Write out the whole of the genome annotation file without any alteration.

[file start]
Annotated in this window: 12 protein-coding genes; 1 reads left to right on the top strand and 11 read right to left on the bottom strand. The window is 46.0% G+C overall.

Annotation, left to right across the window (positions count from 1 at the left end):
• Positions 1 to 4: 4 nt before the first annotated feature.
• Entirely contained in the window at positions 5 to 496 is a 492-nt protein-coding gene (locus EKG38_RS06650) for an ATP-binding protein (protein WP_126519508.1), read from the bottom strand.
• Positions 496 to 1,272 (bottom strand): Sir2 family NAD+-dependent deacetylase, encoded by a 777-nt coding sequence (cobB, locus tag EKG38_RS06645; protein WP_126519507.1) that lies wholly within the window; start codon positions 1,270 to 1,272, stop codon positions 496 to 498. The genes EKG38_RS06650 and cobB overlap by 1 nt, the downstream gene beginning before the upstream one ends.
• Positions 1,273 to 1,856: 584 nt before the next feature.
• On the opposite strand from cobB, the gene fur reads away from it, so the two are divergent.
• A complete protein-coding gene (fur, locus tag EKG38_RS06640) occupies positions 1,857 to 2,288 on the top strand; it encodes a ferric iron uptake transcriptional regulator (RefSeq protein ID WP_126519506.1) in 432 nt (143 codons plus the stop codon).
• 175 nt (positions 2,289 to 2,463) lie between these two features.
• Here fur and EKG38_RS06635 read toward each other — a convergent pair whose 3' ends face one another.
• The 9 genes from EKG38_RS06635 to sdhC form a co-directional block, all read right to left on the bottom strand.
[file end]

Annotated in this window: 12 protein-coding genes; 1 reads left to right on the top strand and 11 read right to left on the bottom strand. The window is 46.0% G+C overall.

Annotation, left to right across the window (positions count from 1 at the left end):
• Positions 1 to 4: 4 nt before the first annotated feature.
• Entirely contained in the window at positions 5 to 496 is a 492-nt protein-coding gene (locus EKG38_RS06650) for an ATP-binding protein (protein WP_126519508.1), read from the bottom strand.
• Positions 496 to 1,272 (bottom strand): Sir2 family NAD+-dependent deacetylase, encoded by a 777-nt coding sequence (cobB, locus tag EKG38_RS06645; protein WP_126519507.1) that lies wholly within the window; start codon positions 1,270 to 1,272, stop codon positions 496 to 498. The genes EKG38_RS06650 and cobB overlap by 1 nt, the downstream gene beginning before the upstream one ends.
• Positions 1,273 to 1,856: 584 nt before the next feature.
• On the opposite strand from cobB, the gene fur reads away from it, so the two are divergent.
• A complete protein-coding gene (fur, locus tag EKG38_RS06640) occupies positions 1,857 to 2,288 on the top strand; it encodes a ferric iron uptake transcriptional regulator (RefSeq protein ID WP_126519506.1) in 432 nt (143 codons plus the stop codon).
• 175 nt (positions 2,289 to 2,463) lie between these two features.
• Here fur and EKG38_RS06635 read toward each other — a convergent pair whose 3' ends face one another.
• The 9 genes from EKG38_RS06635 to sdhC form a co-directional block, all read right to left on the bottom strand.